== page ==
Omar Apollo

Omar Apollo earned his first Latin Grammy nominations for Record of the Year and Best Alternative Song for “Te Olvidaste,” his new track with Spanish superstar C. Tangana. Apollo is a Mexican-American R&B musician based out of LA, most recognizable for his delicate and haunting voice set over self-played guitars. The last two years have been monumental for Apollo’s career. In addition to his nominations, he also released his first full-length album Apolonia. The album is a bedroom-recorded celebration of a year spent indoors, featuring artists like Kali Uchis and Ruel.

Maria Becerra

One of the artists nominated in the coveted Best New Artist category, the Buenos Aires-born Maria Becerra is making a statement in the trap-pop genre. Inspired by fellow powerhouse vocalists Ariana Grande, Mariah Carey, and Whitney Houston, Becerra’s style combines all of the vocal acrobatics of her inspirations, with the art forms of her culture. Her debut album, Animal, showcases her sultry vocals and infectious tracks, featuring collaborators Becky G and Danny Ocean. With a combination of brilliant talent and critical acclaim, Becerra is slated to become the next big Latina pop star.

Danna Paola

Star of the wildly popular Netflix show Elite and established pop sensation, Danna Paola received her first nomination for Best Contemporary Pop Vocal Album for K.O. The album is the sixth in her discography, starting when she was just 12-years-old making Mexican telenovelas. K.O. featured the “Mala Fama” singer in all of her pop princess glory, with guests Sebastián Yatra and Mika aiding the musical journey. K.O. is a shining example of what excellence in Latine pop is, and Danna’s listeners and fans of pop culture alike can agree that this nomination is long overdue.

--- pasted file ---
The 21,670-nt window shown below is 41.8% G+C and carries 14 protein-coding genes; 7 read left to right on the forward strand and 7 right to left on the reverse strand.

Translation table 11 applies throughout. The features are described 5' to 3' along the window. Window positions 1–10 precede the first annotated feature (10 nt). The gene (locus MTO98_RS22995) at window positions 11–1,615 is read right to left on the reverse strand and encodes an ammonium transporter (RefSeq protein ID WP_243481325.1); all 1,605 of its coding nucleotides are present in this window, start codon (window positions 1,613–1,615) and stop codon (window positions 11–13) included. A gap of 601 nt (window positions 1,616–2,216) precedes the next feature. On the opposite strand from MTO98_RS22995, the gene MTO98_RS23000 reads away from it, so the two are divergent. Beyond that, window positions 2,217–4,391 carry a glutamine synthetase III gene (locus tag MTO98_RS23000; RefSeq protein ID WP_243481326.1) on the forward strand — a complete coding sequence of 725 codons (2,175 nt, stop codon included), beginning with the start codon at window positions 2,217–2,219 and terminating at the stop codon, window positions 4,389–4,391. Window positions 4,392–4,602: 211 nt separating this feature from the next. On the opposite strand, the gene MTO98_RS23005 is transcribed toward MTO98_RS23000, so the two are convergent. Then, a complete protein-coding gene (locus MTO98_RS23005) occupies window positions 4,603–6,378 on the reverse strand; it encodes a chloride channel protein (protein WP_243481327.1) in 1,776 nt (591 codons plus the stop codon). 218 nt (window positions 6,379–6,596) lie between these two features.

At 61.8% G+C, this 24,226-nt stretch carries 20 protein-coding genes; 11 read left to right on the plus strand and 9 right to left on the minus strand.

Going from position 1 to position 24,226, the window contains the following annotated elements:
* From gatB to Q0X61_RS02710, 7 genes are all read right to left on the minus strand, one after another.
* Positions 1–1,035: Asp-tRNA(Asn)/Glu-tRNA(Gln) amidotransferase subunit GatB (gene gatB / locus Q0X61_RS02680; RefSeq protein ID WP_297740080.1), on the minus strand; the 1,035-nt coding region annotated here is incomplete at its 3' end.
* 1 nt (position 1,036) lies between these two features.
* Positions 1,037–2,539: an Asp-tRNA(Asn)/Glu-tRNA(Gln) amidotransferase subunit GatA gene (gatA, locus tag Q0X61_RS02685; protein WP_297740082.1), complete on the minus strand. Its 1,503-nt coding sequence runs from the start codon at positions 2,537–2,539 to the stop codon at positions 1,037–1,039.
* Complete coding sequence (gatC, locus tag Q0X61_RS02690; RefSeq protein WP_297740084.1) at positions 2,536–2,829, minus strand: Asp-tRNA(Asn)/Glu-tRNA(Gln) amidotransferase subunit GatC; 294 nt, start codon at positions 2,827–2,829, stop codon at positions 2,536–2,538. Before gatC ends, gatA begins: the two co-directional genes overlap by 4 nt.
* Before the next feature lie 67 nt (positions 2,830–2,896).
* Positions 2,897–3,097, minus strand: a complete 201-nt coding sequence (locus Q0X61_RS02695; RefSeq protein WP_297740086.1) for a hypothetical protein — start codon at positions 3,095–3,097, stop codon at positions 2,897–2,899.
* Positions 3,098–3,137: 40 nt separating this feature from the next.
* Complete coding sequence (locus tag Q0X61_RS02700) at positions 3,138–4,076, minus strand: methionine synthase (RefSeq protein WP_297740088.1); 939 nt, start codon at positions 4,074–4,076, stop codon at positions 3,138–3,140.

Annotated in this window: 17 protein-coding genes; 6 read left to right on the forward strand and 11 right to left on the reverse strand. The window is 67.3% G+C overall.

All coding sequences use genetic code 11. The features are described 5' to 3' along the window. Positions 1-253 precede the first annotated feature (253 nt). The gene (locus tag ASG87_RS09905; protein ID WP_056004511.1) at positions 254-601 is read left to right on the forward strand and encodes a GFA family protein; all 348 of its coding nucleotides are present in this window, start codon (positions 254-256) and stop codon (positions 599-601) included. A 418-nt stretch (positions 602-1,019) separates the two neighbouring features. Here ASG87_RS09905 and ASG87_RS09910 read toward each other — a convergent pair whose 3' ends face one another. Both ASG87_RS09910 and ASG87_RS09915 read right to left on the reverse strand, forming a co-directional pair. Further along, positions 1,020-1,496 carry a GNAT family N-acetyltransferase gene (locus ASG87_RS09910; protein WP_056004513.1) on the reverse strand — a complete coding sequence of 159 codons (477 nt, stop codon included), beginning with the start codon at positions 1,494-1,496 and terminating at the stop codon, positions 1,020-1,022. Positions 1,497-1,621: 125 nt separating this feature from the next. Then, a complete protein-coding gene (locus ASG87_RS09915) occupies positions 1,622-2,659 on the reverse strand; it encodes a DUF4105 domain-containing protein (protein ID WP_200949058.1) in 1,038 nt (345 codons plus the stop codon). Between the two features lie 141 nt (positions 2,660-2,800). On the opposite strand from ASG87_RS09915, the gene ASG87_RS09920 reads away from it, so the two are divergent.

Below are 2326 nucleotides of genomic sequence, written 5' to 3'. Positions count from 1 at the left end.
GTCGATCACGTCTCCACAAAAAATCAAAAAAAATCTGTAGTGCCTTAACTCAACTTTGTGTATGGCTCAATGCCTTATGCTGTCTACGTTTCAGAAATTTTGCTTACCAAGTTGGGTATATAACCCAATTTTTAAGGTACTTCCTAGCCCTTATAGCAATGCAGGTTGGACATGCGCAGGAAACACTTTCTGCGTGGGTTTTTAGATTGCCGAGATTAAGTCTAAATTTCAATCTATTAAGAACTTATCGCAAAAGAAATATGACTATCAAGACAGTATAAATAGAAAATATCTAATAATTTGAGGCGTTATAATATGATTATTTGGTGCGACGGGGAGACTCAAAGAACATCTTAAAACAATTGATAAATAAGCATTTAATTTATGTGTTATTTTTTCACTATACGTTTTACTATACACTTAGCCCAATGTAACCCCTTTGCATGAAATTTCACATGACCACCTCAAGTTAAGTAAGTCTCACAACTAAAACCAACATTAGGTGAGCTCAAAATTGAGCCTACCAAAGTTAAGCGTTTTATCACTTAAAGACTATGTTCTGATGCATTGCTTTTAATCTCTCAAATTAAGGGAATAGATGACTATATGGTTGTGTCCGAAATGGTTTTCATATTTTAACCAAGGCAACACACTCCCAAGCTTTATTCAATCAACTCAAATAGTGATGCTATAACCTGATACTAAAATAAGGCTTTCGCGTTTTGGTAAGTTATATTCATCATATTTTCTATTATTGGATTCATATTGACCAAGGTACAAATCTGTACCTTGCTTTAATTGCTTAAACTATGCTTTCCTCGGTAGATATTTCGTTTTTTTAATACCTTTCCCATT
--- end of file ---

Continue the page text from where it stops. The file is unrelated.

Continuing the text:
Rita Indiana

Rita Indiana is an artist that one can only describe as larger-than-life, fearlessly breaking the molds set for her and inventing herself in her art. This year, she received a well-deserved Latin Grammy recognition, in the form of a Best New Artist nomination. Another artist that created a social media frenzy, Indiana’s name trended on Twitter as thousands of her fans shared stories of how Indiana’s music helped them find comfort in their identity as they discovered their places on the LGBTQ+ spectrum. Other fans criticized the Latin Recording Academy for being “out of touch” with the public since Indiana’s musical career spans 15 years and has reached what many people hail as icon status—hardly being a new artist.


After releasing 10 solo EPs and LPs, an album with singer/director Álex Anwandter, and three Copihue de Oro Award nominations, Chilean singer Gepe has finally been nominated for his first Latin Grammy—Best Alternative Song for his collaboration with Argentinian composer Vincentico, “Confía.” Gepe is hailed as one of the new reinventors of Chilean folk music, combining the cultural elements that were rampant in the genre in the ‘60s and ‘70s, and giving it an electro pop-inspired, minimalist breath of fresh air.